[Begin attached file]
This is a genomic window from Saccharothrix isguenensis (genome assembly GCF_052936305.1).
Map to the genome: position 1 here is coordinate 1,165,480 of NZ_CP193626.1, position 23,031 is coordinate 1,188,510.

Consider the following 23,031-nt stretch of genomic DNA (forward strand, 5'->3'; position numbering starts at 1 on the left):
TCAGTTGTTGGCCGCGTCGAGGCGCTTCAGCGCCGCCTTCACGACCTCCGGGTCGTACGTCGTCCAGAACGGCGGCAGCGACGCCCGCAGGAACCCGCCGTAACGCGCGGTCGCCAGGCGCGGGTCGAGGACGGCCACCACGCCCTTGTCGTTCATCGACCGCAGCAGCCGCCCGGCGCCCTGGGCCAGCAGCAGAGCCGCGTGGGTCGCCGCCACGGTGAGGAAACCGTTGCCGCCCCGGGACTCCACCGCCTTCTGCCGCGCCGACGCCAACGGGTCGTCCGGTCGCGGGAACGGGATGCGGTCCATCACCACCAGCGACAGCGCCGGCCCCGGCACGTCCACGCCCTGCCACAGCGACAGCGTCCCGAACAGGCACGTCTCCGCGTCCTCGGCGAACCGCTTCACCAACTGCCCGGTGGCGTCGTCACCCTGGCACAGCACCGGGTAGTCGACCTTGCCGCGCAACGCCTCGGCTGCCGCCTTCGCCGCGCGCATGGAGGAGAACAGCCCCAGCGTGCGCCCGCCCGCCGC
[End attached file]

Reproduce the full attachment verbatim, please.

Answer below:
This is a genomic window from Saccharothrix isguenensis (genome assembly GCF_052936305.1).
Map to the genome: position 1 here is coordinate 1,165,480 of NZ_CP193626.1, position 23,031 is coordinate 1,188,510.

Consider the following 23,031-nt stretch of genomic DNA (forward strand, 5'->3'; position numbering starts at 1 on the left):
TCAGTTGTTGGCCGCGTCGAGGCGCTTCAGCGCCGCCTTCACGACCTCCGGGTCGTACGTCGTCCAGAACGGCGGCAGCGACGCCCGCAGGAACCCGCCGTAACGCGCGGTCGCCAGGCGCGGGTCGAGGACGGCCACCACGCCCTTGTCGTTCATCGACCGCAGCAGCCGCCCGGCGCCCTGGGCCAGCAGCAGAGCCGCGTGGGTCGCCGCCACGGTGAGGAAACCGTTGCCGCCCCGGGACTCCACCGCCTTCTGCCGCGCCGACGCCAACGGGTCGTCCGGTCGCGGGAACGGGATGCGGTCCATCACCACCAGCGACAGCGCCGGCCCCGGCACGTCCACGCCCTGCCACAGCGACAGCGTCCCGAACAGGCACGTCTCCGCGTCCTCGGCGAACCGCTTCACCAACTGCCCGGTGGCGTCGTCACCCTGGCACAGCACCGGGTAGTCGACCTTGCCGCGCAACGCCTCGGCTGCCGCCTTCGCCGCGCGCATGGAGGAGAACAGCCCCAGCGTGCGCCCGCCCGCCGC